Yerevan, Armenia – Armenians in Nagorno-Karabakh burn down homes ahead of Azerbaijan handover.
A Russia-brokered peace deal signed last week has ended six weeks of fierce fighting between Armenia and Azerbaijan over the disputed region of Nagorno-Karabakh – but this peace hasn’t come without a price.
As part of the deal, Armenia and Nagorno-Karabakh must return the Aghdam, Kalbajar and Lachin districts to Azerbaijan starting on November 20 2020, with a completion deadline of December 1 2020.
Armenians living in the Kalbajar district, which had been controlled by Armenian forces since the 1990s Nagorno-Karabakh war, are fleeing and setting fire to their homes rather than hand them over to Azerbaijan.
Though Kalbajar’s departing residents are bound for a difficult journey through the mountainous landscape that connects the region with Armenia, most chose to leave few of their belongings behind – and many set their homes on fire to make them unusable for future Azerbaijani residents.
A resident in the town of Karvachar watches his home burn after setting it on fire in the town of Karvachar in Nagorno-Karabakh, Vahe Mkrtchyan watched his home burn down. He set re to it himself after learning that it now lies in a region ceded to Azerbaijan in a ceasefire brokered by Russia to end recent hostilities with Armenia.
Other ethnic-Armenian residents in the town did the same thing, taking what belongings they could manage then setting re to their own homes rather than hand them over to Azerbaijan.
On November 9 2020, Russia, Armenia and Azerbaijan agreed to cease armed hostilities in Nagorno-Karabakh the following day.
As part of the settlement, Azerbaijan gained control over several territories that include the town of Karvachar.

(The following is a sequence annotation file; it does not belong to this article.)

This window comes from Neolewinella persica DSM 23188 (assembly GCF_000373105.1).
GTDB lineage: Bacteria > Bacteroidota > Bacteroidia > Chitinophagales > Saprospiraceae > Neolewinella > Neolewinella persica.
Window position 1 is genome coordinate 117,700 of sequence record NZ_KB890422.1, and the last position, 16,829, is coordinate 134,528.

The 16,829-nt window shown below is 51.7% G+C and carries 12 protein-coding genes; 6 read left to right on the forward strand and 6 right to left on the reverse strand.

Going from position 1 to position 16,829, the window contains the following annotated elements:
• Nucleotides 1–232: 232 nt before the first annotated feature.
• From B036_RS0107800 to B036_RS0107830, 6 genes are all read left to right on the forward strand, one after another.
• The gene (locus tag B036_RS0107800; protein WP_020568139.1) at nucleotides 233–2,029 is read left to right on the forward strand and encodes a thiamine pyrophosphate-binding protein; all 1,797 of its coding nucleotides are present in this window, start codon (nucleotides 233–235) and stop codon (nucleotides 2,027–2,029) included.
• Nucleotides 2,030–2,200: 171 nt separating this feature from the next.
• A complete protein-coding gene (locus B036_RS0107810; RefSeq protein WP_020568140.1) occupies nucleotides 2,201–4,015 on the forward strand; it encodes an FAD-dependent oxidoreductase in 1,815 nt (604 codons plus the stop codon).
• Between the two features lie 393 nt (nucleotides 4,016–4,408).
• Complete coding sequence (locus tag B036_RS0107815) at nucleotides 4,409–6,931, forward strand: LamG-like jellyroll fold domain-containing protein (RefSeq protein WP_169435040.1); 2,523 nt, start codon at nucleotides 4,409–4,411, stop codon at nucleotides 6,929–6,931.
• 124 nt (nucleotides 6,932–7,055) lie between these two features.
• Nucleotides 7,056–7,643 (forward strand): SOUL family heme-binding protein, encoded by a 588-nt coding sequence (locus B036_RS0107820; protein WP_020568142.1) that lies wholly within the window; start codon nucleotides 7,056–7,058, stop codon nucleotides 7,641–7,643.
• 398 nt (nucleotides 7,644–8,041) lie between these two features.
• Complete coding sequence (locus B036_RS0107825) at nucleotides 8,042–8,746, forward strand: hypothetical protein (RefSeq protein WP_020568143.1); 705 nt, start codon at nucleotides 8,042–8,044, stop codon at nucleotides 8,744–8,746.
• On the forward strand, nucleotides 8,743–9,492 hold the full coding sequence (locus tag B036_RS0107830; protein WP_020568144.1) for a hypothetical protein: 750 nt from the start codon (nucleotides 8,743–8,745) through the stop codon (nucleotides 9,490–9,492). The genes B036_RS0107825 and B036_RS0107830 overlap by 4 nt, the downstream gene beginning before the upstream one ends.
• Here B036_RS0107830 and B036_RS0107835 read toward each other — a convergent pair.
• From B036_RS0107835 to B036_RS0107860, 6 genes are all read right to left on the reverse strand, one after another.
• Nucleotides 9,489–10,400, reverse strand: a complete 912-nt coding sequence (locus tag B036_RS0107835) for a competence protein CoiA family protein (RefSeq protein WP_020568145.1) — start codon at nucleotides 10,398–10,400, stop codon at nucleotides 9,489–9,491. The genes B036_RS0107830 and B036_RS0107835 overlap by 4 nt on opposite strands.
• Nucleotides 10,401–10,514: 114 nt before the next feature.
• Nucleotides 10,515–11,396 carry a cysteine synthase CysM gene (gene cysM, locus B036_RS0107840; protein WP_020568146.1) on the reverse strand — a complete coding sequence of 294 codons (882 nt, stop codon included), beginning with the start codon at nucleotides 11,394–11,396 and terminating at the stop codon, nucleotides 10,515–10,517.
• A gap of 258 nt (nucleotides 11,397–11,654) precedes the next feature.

A 13th-century monastery, sacred for Armenians, is also to be handed over as part of the deal. For residents of the region, destruction and loss are things they are too familiar with. It was the site of a bloody war between Armenia and Azerbaijan in the 1990s.
At the time, Armenians expelled Azeris from land they claimed as theirs, embarking on a cycle of violence that had continued ever since. Hayrapet Margaryan, a resident of the Armenian capital Yerevan, is a veteran of the violence in the 90s.
For him, the accord may have stopped the war, but will not be enough to bring about peace.
“For peace, we need to have justice,” Hayrapet said. “We live in the 21st century and as Europe talks about justice, honesty and humanism all the time, we also need it here. Only with justice, will people be able to live in peace.”
Armenian Kalbajar residents burn homes before Azerbaijan handover. Residents of Kalbajar region of Nagorno-Karabakh were burning their houses before leaving the region that will be transferred under the control of Azerbaijan.
Kalbajar is situated in the north western part of Nagorno-Karabakh and has been under the control of ethnic Armenian forces backed by Armenia since 1994.
Under the ceasefire agreement signed by Azerbaijan, Armenia and Russia, Azerbaijan will regain control of the Kalbajar region from November 15 2020. Garo Dadevusyan and his family have spent 21 years in Kalbajar, raising children there. Now they are collecting their belongings to leave for good. Garo said he will set fire to his house to prevent it from going into the hands of ethnic Azerbaijanians.
“We are homeless now, do not know where to go and where to live. Do not know where to live. It is very hard.” said Garo’s wife through tears looking at the empty house.
“In the end, we will blow up or put a fire (to the house) not to leave anything to Muslims,” Garo said.
Armenia and Azerbaijan have been locked in a conflict over Nagorno-Karabakh for decades. Heavy fighting that flared up on September 27 2020 marked the biggest escalation in over a quarter-century, killing hundreds and possibly thousands of people. The peace agreement calls for Armenian forces to turn over control of some areas it held outside the borders of Nagorno-Karabakh, including the eastern district of Aghdam before December 1 2020.
Azerbaijan authorities announced a plan to gradually return Azerbaijani internally displaced peoples to the settlements they were forced to leave following the war in the 1990s. By the estimates of the United nations around five hundred thousand Azerbaijanis have fled Nagorno-Karabakh since 1994, 60 thousand from the Kalbajar region.